Iowa sees increase in anhydrous thefts

Zach Calef

The number of methampetamine labs in Iowa may be down slightly, but an increase in the theft of anhydrous ammonia in the area has prompted the Story County Sheriff’s Office to step up its combat against methamphetamine.

In the last two months, 14 anhydrous ammonia thefts have occurred in Story County, said Cpt. Gary Foster of the Story County Sheriff’s Office.

“It seems like there was a lot of activity in the last week,” he said.

Anhydrous ammonia is a chemical used as a fertilizer on Iowa farms. It is also a key ingredient in the manufacturing of methamphetamines.

Foster said methamphetamines – also referred to as meth, crank, or speed – are popular throughout the Midwest because anhydrous ammonia is so readily available.

He said most makers of the drug simply steal the chemical from mother tanks at co-ops or on farms. They can get the other ingredients such as battery acid, drain cleaner and other chemicals at local stores.

Anhydrous ammonia is easily stolen from the mother tanks, Foster said. He said the thief hooks up a hose to the valve on top of the tank and runs it to a container at the other end. The thief fills up the container and if he or she has not suffered any damage from fumes, the valve is shut off.

He said many times the thief comes in contact with the fumes, which can be extremely painful because of severe burns and lung damage.

John Tinker, manager of the Central Iowa Drug Task Force, said he can recall a time when a “guy severely burned his arms more than once and got caught because of it.”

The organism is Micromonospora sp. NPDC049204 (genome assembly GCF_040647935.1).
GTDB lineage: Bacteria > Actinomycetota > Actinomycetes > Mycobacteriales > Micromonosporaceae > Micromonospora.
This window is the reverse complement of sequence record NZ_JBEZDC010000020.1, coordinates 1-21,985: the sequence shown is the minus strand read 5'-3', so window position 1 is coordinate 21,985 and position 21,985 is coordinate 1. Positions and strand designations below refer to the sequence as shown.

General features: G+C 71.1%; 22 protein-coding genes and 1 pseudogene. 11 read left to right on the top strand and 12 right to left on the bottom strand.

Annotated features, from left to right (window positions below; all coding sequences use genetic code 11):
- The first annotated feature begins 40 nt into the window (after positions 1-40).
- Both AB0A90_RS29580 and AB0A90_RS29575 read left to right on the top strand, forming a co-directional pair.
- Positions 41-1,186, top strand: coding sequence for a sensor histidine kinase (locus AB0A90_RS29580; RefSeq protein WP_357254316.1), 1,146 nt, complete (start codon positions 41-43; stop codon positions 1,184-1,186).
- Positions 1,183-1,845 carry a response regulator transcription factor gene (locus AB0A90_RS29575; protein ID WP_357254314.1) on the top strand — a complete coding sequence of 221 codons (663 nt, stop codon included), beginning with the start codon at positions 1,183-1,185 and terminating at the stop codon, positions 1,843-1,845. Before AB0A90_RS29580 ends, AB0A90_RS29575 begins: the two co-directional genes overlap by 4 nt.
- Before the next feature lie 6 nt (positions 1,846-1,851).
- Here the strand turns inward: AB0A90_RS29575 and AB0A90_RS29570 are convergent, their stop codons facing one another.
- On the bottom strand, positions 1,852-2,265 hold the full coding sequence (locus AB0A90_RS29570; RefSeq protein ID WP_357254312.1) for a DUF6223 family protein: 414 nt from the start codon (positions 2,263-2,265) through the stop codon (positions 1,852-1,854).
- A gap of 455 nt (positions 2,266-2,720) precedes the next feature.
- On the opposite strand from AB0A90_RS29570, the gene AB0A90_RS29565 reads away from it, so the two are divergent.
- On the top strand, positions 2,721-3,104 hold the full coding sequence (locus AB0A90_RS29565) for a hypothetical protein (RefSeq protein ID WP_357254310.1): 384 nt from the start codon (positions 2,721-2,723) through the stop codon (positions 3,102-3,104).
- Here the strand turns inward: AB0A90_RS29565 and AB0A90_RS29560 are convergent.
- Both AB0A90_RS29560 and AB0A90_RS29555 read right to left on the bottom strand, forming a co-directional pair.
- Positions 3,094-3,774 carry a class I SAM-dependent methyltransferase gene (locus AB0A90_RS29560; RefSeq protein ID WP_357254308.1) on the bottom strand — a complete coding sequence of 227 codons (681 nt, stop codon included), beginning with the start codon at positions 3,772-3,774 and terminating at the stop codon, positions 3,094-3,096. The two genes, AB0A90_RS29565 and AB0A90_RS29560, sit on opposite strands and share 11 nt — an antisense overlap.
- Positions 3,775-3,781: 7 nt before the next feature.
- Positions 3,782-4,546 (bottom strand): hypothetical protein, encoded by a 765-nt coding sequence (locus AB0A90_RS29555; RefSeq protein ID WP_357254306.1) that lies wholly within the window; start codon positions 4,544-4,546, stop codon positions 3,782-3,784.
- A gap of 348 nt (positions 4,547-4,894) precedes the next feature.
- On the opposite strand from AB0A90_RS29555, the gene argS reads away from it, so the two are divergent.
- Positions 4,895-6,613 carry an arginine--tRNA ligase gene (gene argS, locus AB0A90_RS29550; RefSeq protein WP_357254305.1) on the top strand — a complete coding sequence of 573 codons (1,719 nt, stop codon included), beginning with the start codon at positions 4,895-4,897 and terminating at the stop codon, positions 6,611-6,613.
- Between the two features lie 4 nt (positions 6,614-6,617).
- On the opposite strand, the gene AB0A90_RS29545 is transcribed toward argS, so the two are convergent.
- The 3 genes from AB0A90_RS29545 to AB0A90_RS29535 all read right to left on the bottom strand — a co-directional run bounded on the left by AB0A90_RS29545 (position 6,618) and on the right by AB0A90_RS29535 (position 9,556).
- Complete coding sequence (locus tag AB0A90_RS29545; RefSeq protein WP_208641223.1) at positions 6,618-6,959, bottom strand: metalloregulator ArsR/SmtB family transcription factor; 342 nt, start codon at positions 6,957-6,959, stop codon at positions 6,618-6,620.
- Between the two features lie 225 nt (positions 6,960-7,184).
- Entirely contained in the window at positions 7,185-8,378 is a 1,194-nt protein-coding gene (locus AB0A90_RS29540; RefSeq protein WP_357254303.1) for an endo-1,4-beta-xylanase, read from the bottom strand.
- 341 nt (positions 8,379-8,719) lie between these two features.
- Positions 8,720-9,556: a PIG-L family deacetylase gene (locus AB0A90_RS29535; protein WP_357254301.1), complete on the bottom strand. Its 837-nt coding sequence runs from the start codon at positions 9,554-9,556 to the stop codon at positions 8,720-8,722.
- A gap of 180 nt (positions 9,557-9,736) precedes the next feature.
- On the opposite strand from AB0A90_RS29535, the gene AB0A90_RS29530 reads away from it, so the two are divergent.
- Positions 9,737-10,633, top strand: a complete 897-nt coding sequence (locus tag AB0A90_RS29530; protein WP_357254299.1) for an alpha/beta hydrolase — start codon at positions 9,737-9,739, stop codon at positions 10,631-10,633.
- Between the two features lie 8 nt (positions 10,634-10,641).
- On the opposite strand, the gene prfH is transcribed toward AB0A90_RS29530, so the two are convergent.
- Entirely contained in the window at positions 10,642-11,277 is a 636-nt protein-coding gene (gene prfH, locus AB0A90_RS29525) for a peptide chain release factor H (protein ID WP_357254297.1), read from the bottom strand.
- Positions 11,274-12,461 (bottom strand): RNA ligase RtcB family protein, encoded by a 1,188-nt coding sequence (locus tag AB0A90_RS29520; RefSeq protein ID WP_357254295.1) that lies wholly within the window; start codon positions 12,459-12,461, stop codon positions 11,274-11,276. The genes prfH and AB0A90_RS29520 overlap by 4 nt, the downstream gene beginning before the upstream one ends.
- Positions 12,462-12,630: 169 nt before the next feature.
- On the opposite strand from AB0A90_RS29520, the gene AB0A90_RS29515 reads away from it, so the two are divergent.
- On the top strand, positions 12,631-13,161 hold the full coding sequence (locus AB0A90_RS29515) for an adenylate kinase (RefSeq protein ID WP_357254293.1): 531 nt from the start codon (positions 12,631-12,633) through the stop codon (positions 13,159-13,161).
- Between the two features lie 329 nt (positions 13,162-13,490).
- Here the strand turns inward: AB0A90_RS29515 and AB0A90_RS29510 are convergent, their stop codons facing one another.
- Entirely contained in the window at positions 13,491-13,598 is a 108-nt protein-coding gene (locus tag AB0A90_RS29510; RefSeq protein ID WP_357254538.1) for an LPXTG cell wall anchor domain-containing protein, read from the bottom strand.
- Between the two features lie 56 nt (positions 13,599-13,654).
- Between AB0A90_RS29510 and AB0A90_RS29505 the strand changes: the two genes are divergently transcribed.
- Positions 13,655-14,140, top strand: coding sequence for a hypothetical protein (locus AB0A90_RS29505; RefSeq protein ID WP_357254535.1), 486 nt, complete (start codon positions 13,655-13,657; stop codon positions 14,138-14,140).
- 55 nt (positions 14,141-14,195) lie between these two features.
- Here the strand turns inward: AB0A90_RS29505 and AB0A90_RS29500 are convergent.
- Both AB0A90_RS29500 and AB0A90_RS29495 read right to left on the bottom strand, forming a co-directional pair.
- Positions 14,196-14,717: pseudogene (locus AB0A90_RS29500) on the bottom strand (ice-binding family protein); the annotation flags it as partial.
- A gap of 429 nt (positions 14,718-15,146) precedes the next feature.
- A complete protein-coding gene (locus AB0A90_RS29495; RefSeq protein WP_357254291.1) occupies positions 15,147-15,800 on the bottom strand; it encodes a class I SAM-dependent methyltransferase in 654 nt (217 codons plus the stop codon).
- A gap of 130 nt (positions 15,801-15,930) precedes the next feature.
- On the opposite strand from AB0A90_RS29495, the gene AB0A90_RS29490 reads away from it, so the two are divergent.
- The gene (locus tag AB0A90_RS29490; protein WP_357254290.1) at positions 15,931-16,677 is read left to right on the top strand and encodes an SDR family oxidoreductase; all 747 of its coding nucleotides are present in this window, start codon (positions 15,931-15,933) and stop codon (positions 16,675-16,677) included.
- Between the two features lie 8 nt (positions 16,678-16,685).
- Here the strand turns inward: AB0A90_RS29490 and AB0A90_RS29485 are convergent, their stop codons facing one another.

Tinker said it is difficult to measure the amount of anhydrous ammonia thefts.

“If you’ve got 40 tanks out there, it can be difficult to tell – something might be moved, and you think there might have been a theft,” he said.

Side affects of the stimulant meth include severe paranoia, hallucinations, rapid heart beat and “meth sores,” which is when the drug starts to come out of the body through the skin.

Tinker, who’s also a DPS officer, said paranoia gets so severe that people often become insanely violent over literally nothing.

“I know of guys who go outside and start shooting at nothing because they think the police are watching them,” he said.

Foster said the paranoia can be so bad that the makers, who are usually using, will do anything to not get caught.

“We have reports that lead us to believe they will throw anhydrous ammonia on the officers during a raid,” he said.

In Iowa, meth is usually made in small labs in people’s houses, apartments, garages or at the site where the anhydrous ammonia is stolen, Foster said. Last year, there were 98 meth labs found in Boone and Story Counties, Tinker said.

When a meth lab is found, it’s cleaned by professionals. The cleaning process is extremely expensive for the state, he said.

“Usually when there is a lab found, whether in a house or what not, the state comes in and does a meth clean up,” he said. “The clean up can cost between $5,000 and $10,000.”

Foster said the Story County Sheriff’s Office is taking a three-step approach at the meth problem that includes education, short-term enforcement and extra attention at the theft sites.

Foster said the anhydrous ammonia problem is not going away, and he hopes the involvement of the sheriff’s department will help decrease its effect. He said one of the main problems is the number of people who know how to make the drug.

“Each meth maker teaches 10 others each year,” he said.